While R.E.M. has done a fine job of fine tuning their band’s sound over a long series of albums, they hadn’t really ever changed their sound in a drastic manner. In the 90’s the group regained a second wind of sorts and released Automatic For The People which many people, fans and public alike, may consider to be their finest hour. Mostly known for it’s quieter moments, it is in a way appalling to me that “Ignoreland”, the most energetic song on the album is well, um, ignored I guess. Part of the joy of hearing R.E.M. put on this obviously loaned outfit is hearing the band achieve their goal but in a totally backwards way. Instead of being burned out of creating high profile rockers, the group approached it in a way that was most familiar to them which is equipped with capo-ed guitars, low register harpsichord(?) slamming, and sputtering singing. The band seemed to progress in this style for their Grunge inspired 1994 follow-up Monster but it is on “Ignoreland” where the groove is properly there, which produces a dizzying effect to marvel at.
Drop In The Bucket -David Lee Roth
For all of the harshness directed at what has been (semi-)lovingly been dubbed Van Hagar, time has been relatively favorable to this mach II iteration, much more so than the solo career of David Lee Roth which is strange that never quite took off. I’m not going to deny the very obvious, Van Halen worked because of what both Van Halen brothers brought to the table. If you remove Eddie or Alex Van Halen from Van Halen, the band simply wouldn’t work, and I’m not even fixating on the name aspect of it. But this is not as apparent to the consuming public that the group was warming up to as the eighties rolled along, after years of tearing up underground circuits, the band was finally seeing some mainstream success no small part due to how charismatically off the walls frontman David Lee Roth is. A harsh fact is that to your average consumer, the singer is the face of the band. If they are removed from the equation, the band usually suffers and the casual market jumps ship to the singers new project. This never seemed to happen with David as the newly led Van Halen had Sammy Hagar’s red locks in the spotlight, and David now had to rely on whatever song was written for him which was predictably hit-or-miss. Public tide shifted to the Halen boys who also played part in some light ridicule, DLR’s debut Eat Em and Smile was reciprocated with Van Hagar’s OU812 (try pronouncing that one out load if you don’t get it.) And by the time the 1990’s rolled out, there was a fat chance of the public caring about a washed-up spandex enthusiast, his songs were probably an exercise in banality, right? Wrong, much as Ozzy Osbourne thrived with guitarist Randy Rhodes, David found a new life in guitarist Jason Becker of Cacophony fame with fellow guitarist Marty Friedman. Jason’s approach was an incredibly tasteful lesson in the art of shredding with a bluesy approach that makes him stand out amongst his peers. It is tough to tell if his solo career could have picked up with Becker at the wheel as Becker devastatingly developed ALS during touring and was unable to play guitar, eventually taking his movement and speech as well.. Jason Becker’s legacy definitely is growing these days, both as a guitarist and as an advocate for overcoming the odds ALS may give.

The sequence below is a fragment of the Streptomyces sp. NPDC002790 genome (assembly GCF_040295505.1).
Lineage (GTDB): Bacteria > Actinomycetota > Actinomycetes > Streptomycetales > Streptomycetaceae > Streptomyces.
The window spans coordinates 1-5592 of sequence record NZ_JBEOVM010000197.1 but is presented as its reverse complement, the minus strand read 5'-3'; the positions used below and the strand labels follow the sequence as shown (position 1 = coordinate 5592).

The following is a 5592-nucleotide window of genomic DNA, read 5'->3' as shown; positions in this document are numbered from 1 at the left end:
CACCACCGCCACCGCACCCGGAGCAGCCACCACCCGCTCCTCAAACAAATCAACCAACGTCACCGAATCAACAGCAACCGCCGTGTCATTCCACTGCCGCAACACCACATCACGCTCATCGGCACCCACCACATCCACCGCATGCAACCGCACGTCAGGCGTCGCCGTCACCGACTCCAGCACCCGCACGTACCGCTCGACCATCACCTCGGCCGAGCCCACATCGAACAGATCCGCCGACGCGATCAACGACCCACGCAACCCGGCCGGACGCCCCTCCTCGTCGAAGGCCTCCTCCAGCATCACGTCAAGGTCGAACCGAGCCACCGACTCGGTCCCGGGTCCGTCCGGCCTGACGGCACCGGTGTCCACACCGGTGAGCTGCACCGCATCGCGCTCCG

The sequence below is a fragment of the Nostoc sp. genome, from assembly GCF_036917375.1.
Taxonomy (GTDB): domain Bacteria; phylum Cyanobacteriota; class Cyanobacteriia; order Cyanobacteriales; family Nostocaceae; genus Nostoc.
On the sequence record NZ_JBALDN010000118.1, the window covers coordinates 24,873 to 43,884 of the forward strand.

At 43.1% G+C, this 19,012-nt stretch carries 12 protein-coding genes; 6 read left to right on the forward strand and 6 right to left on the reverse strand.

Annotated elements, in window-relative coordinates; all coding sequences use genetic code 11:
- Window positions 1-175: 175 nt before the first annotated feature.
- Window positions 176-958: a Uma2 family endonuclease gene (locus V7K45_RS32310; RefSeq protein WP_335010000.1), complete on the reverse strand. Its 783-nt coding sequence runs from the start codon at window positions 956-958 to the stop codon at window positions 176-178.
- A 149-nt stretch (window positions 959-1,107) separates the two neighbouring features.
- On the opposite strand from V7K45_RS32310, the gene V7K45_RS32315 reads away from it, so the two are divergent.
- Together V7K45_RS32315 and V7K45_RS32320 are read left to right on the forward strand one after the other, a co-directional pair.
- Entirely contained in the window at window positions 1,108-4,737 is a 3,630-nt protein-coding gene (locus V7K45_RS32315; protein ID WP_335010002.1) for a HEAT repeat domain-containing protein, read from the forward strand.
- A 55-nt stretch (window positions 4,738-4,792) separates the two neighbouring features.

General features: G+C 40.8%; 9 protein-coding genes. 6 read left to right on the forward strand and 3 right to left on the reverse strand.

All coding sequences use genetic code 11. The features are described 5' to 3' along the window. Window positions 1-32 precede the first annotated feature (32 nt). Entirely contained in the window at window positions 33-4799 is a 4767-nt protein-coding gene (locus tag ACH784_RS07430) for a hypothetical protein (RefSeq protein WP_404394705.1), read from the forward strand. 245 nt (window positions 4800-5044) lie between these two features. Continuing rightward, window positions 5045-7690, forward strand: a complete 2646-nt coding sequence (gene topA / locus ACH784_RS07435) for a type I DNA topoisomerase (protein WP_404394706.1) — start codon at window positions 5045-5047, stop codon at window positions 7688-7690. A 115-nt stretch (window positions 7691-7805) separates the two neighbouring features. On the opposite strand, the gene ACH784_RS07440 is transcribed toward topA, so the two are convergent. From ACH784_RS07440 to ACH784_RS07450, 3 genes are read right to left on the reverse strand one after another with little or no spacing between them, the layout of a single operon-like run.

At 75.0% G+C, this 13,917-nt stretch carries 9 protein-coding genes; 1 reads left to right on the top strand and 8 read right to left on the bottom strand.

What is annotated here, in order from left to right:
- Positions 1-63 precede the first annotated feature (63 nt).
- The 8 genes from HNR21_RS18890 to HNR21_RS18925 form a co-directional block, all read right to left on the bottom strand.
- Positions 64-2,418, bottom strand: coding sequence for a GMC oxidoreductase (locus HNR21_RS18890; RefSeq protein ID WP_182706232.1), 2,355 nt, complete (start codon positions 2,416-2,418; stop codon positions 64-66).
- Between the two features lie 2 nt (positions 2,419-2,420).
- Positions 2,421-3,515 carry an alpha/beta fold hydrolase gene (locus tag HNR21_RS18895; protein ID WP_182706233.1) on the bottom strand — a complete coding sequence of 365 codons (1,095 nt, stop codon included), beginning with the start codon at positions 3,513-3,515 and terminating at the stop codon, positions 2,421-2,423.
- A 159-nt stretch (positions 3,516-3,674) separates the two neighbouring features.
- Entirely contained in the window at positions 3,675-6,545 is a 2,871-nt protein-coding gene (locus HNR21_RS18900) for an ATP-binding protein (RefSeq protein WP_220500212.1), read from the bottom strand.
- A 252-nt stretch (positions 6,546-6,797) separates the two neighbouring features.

Baby Blue -Badfinger
A delayed fanfare is better than none at all, and it is finally time for Power Pop ensemble Badfinger to take a victory lap. In a nightmarishly similar story to fellow Power Pop eventual “rags to riches” story band Big Star, Badfinger constantly made some excellent material despite outside forces. There may not be a better moment for them than the pitch perfection that is “Baby Blue”, providing everything that could be wanted from a 3:37 Pop record. The band finally got their day in the sun when featured in the final scene of Television juggernaut Breaking Bad, as thousands of unsuspecting viewers were introduced to the band. Only one member of Badfinger remains but he has given his thoughts on the excellence of its’ use in the series, which anyone familiar with the show could say that it was the perfect closer to it. Curiously enough, “Baby Blue” was also featured in a particularly darkly comedic scene in Martin Scorsese’s Oughties masterwork The Departed but failed to garner quite the same public response the song would later receive. Being used in media can only go far enough, it is a testament to the songs enduring quality to find a new life of its own despite whatever stands in the way.